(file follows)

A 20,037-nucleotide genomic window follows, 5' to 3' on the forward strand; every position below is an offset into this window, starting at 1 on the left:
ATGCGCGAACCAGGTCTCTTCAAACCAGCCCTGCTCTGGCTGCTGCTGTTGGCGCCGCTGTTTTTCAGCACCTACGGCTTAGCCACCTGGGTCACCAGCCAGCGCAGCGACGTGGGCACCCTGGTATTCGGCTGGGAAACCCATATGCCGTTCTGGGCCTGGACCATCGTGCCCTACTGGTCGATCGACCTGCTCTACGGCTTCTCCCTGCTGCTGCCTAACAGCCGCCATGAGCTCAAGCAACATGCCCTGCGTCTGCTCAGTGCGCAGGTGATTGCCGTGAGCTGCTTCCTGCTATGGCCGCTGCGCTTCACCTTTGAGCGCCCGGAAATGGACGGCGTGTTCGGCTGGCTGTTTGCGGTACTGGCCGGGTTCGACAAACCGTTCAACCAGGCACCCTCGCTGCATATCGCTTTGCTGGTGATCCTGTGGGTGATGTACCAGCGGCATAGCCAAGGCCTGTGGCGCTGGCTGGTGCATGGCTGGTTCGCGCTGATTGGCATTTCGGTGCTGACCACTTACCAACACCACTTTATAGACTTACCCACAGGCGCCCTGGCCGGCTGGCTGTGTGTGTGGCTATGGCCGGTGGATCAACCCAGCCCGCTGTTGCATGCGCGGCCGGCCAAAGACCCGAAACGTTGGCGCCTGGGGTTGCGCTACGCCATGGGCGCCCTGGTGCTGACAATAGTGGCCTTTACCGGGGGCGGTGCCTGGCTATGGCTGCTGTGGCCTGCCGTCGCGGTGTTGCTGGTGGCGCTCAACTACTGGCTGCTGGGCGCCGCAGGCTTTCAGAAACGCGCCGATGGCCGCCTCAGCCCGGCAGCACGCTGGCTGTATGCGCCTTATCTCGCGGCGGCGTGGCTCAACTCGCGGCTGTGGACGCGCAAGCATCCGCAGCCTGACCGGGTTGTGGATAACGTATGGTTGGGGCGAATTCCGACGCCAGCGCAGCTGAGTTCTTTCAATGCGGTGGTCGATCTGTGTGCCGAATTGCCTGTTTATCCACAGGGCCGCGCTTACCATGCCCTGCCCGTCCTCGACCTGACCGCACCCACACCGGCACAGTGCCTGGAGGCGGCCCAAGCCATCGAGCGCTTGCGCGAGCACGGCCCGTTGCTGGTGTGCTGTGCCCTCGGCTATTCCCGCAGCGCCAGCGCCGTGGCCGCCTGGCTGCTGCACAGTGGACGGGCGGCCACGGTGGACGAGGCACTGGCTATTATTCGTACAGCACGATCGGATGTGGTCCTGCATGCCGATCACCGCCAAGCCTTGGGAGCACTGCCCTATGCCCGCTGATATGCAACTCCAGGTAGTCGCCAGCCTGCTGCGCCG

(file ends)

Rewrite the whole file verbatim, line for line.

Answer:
A 20,037-nucleotide genomic window follows, 5' to 3' on the forward strand; every position below is an offset into this window, starting at 1 on the left:
ATGCGCGAACCAGGTCTCTTCAAACCAGCCCTGCTCTGGCTGCTGCTGTTGGCGCCGCTGTTTTTCAGCACCTACGGCTTAGCCACCTGGGTCACCAGCCAGCGCAGCGACGTGGGCACCCTGGTATTCGGCTGGGAAACCCATATGCCGTTCTGGGCCTGGACCATCGTGCCCTACTGGTCGATCGACCTGCTCTACGGCTTCTCCCTGCTGCTGCCTAACAGCCGCCATGAGCTCAAGCAACATGCCCTGCGTCTGCTCAGTGCGCAGGTGATTGCCGTGAGCTGCTTCCTGCTATGGCCGCTGCGCTTCACCTTTGAGCGCCCGGAAATGGACGGCGTGTTCGGCTGGCTGTTTGCGGTACTGGCCGGGTTCGACAAACCGTTCAACCAGGCACCCTCGCTGCATATCGCTTTGCTGGTGATCCTGTGGGTGATGTACCAGCGGCATAGCCAAGGCCTGTGGCGCTGGCTGGTGCATGGCTGGTTCGCGCTGATTGGCATTTCGGTGCTGACCACTTACCAACACCACTTTATAGACTTACCCACAGGCGCCCTGGCCGGCTGGCTGTGTGTGTGGCTATGGCCGGTGGATCAACCCAGCCCGCTGTTGCATGCGCGGCCGGCCAAAGACCCGAAACGTTGGCGCCTGGGGTTGCGCTACGCCATGGGCGCCCTGGTGCTGACAATAGTGGCCTTTACCGGGGGCGGTGCCTGGCTATGGCTGCTGTGGCCTGCCGTCGCGGTGTTGCTGGTGGCGCTCAACTACTGGCTGCTGGGCGCCGCAGGCTTTCAGAAACGCGCCGATGGCCGCCTCAGCCCGGCAGCACGCTGGCTGTATGCGCCTTATCTCGCGGCGGCGTGGCTCAACTCGCGGCTGTGGACGCGCAAGCATCCGCAGCCTGACCGGGTTGTGGATAACGTATGGTTGGGGCGAATTCCGACGCCAGCGCAGCTGAGTTCTTTCAATGCGGTGGTCGATCTGTGTGCCGAATTGCCTGTTTATCCACAGGGCCGCGCTTACCATGCCCTGCCCGTCCTCGACCTGACCGCACCCACACCGGCACAGTGCCTGGAGGCGGCCCAAGCCATCGAGCGCTTGCGCGAGCACGGCCCGTTGCTGGTGTGCTGTGCCCTCGGCTATTCCCGCAGCGCCAGCGCCGTGGCCGCCTGGCTGCTGCACAGTGGACGGGCGGCCACGGTGGACGAGGCACTGGCTATTATTCGTACAGCACGATCGGATGTGGTCCTGCATGCCGATCACCGCCAAGCCTTGGGAGCACTGCCCTATGCCCGCTGATATGCAACTCCAGGTAGTCGCCAGCCTGCTGCGCCG